The primary goal of species conservation is accomplished through protection, management, enhancement, and monitoring of Preserve habitats.
A major component of habitat protection is targeted acquisitions of land that are considered to be prime habitat for endangered species and species of concern. Other activities include establishing secure boundaries using fencing, posting signs in and around the Preserve, and patrolling Preserve properties to prevent inappropriate uses that may jeopardize endangered species protection.
Habitat management activities include development and implementation of land management plans, promotion of good neighbor relations, maintenance operations such as trail creation (where appropriate), and access control. Part of the management strategy for the Bull Creek Nature Preserve is limiting access during the breeding season of the golden-cheeked warbler to avoid disturbing the behavior and productivity of the birds. Also, an essential part of management is public education and outreach. While earning an entry permit for the Bull Creek Nature Preserve through this course, citizens learn about the purpose, ecology, and proper stewardship of the Preserve—thus creating an informed user group on the trails during the Preserve’s most sensitive time.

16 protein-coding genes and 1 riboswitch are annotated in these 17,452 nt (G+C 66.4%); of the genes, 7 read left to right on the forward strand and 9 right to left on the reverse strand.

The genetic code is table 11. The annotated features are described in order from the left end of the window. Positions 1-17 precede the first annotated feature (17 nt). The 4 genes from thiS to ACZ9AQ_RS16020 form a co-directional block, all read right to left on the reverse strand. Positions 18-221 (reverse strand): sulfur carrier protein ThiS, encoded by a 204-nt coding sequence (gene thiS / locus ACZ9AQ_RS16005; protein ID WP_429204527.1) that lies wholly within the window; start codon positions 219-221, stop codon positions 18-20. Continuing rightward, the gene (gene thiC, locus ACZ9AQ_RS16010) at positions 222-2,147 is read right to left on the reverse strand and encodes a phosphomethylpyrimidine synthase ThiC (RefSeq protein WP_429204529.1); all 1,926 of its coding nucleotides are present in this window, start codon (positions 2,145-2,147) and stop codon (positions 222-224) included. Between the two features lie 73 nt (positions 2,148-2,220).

Preserve and species monitoring activities include observing and counting endangered species within the Preserve in order to determine their current status or well-being in comparison to previous years. This monitoring data is published in an annual report submitted to the U.S. Fish and Wildlife Service. Preserve management practices are also monitored and evaluated for their success in meeting the primary goal of species conservation in order to determine which are effective and which should be adjusted or eliminated.
Habitat enhancement activities are designed to improve the habitat for protected species. For example, Balcones Canyonlands Preserve staff collects seeds of native plants and grows these native species for habitat restoration and revegetation in degraded areas. Other enhancement activities may include erosion control, oak wilt suppression, use of prescribed fires, and the removal of exotic and invasive species, such as imported red fire ants, ligustrum, and honeysuckle.